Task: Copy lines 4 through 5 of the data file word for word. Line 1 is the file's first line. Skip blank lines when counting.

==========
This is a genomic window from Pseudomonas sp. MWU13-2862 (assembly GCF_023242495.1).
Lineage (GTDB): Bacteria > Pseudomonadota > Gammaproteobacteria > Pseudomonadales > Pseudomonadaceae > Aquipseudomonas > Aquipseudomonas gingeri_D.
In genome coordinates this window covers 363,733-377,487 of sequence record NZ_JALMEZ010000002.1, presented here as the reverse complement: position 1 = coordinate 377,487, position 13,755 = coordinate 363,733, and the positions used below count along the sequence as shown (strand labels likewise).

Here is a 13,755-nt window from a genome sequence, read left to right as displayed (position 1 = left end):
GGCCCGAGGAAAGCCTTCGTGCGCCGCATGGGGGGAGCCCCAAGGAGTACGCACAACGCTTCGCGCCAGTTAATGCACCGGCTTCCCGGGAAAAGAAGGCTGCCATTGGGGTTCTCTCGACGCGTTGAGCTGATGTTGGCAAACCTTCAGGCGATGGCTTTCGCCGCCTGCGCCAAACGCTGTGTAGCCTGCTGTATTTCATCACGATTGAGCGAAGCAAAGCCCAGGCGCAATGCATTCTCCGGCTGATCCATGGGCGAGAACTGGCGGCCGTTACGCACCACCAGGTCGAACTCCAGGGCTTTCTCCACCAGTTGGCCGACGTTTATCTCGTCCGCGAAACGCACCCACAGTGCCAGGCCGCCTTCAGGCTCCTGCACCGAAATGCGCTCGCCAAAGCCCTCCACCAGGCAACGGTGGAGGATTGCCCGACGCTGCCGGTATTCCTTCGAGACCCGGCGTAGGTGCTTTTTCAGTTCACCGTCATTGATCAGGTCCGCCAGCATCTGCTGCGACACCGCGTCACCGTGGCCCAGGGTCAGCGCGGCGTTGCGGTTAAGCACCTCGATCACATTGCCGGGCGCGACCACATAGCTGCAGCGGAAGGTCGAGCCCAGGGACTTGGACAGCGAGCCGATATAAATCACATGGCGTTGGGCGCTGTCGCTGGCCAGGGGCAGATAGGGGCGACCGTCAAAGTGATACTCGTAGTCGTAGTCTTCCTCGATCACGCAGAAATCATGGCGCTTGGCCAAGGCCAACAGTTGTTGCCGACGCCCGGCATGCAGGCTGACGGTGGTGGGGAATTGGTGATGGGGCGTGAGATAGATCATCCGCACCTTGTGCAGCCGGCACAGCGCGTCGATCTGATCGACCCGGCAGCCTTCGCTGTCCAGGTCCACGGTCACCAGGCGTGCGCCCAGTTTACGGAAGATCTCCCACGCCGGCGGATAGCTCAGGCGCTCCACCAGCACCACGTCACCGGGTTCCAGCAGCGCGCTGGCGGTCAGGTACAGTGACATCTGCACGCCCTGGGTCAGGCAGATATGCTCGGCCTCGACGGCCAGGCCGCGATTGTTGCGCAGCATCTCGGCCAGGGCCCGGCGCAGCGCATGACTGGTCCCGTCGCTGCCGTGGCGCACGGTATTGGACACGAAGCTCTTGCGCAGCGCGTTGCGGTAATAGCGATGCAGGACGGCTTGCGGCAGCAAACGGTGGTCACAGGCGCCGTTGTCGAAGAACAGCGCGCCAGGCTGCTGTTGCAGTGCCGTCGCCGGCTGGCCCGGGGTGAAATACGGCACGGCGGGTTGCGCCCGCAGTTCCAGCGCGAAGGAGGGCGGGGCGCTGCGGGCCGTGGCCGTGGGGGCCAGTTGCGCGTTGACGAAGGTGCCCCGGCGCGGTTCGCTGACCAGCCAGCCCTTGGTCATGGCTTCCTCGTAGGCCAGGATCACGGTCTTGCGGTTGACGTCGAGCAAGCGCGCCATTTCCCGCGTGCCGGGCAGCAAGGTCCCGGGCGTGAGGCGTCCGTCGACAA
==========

Here is a 13,755-nt window from a genome sequence, read left to right as displayed (position 1 = left end):
GGCCCGAGGAAAGCCTTCGTGCGCCGCATGGGGGGAGCCCCAAGGAGTACGCACAACGCTTCGCGCCAGTTAATGCACCGGCTTCCCGGGAAAAGAAGGCTGCCATTGGGGTTCTCTCGACGCGTTGAGCTGATGTTGGCAAACCTTCAGGCGATGGCTTTCGCCGCCTGCGCCAAACGCTGTGTAGCCTGCTGTATTTCATCACGATTGAGCGAAGCAAAGCCCAGGCGCAATGCATTCTCCGGCTGATCCATGGGCGAGAACTGGCGGCCGTTACGCACCACCAGGTCGAACTCCAGGGCTTTCTCCACCAGTTGGCCGACGTTTATCTCGTCCGCGAAACGCACCCACAGTGCCAGGCCGCCTTCAGGCTCCTGCACCGAAATGCGCTCGCCAAAGCCCTCCACCAGGCAACGGTGGAGGATTGCCCGACGCTGCCGGTATTCCTTCGAGACCCGGCGTAGGTGCTTTTTCAGTTCACCGTCATTGATCAGGTCCGCCAGCATCTGCTGCGACACCGCGTCACCGTGGCCCAGGGTCAGCGCGGCGTTGCGGTTAAGCACCTCGATCACATTGCCGGGCGCGACCACATAGCTGCAGCGGAAGGTCGAGCCCAGGGACTTGGACAGCGAGCCGATATAAATCACATGGCGTTGGGCGCTGTCGCTGGCCAGGGGCAGATAGGGGCGACCGTCAAAGTGATACTCGTAGTCGTAGTCTTCCTCGATCACGCAGAAATCATGGCGCTTGGCCAAGGCCAACAGTTGTTGCCGACGCCCGGCATGCAGGCTGACGGTGGTGGGGAATTGGTGATGGGGCGTGAGATAGATCATCCGCACCTTGTGCAGCCGGCACAGCGCGTCGATCTGATCGACCCGGCAGCCTTCGCTGTCCAGGTCCACGGTCACCAGGCGTGCGCCCAGTTTACGGAAGATCTCCCACGCCGGCGGATAGCTCAGGCGCTCCACCAGCACCACGTCACCGGGTTCCAGCAGCGCGCTGGCGGTCAGGTACAGTGACATCTGCACGCCCTGGGTCAGGCAGATATGCTCGGCCTCGACGGCCAGGCCGCGATTGTTGCGCAGCATCTCGGCCAGGGCCCGGCGCAGCGCATGACTGGTCCCGTCGCTGCCGTGGCGCACGGTATTGGACACGAAGCTCTTGCGCAGCGCGTTGCGGTAATAGCGATGCAGGACGGCTTGCGGCAGCAAACGGTGGTCACAGGCGCCGTTGTCGAAGAACAGCGCGCCAGGCTGCTGTTGCAGTGCCGTCGCCGGCTGGCCCGGGGTGAAATACGGCACGGCGGGTTGCGCCCGCAGTTCCAGCGCGAAGGAGGGCGGGGCGCTGCGGGCCGTGGCCGTGGGGGCCAGTTGCGCGTTGACGAAGGTGCCCCGGCGCGGTTCGCTGACCAGCCAGCCCTTGGTCATGGCTTCCTCGTAGGCCAGGATCACGGTCTTGCGGTTGACGTCGAGCAAGCGCGCCATTTCCCGCGTGCCGGGCAGCAAGGTCCCGGGCGTGAGGCGTCCGTCGACAA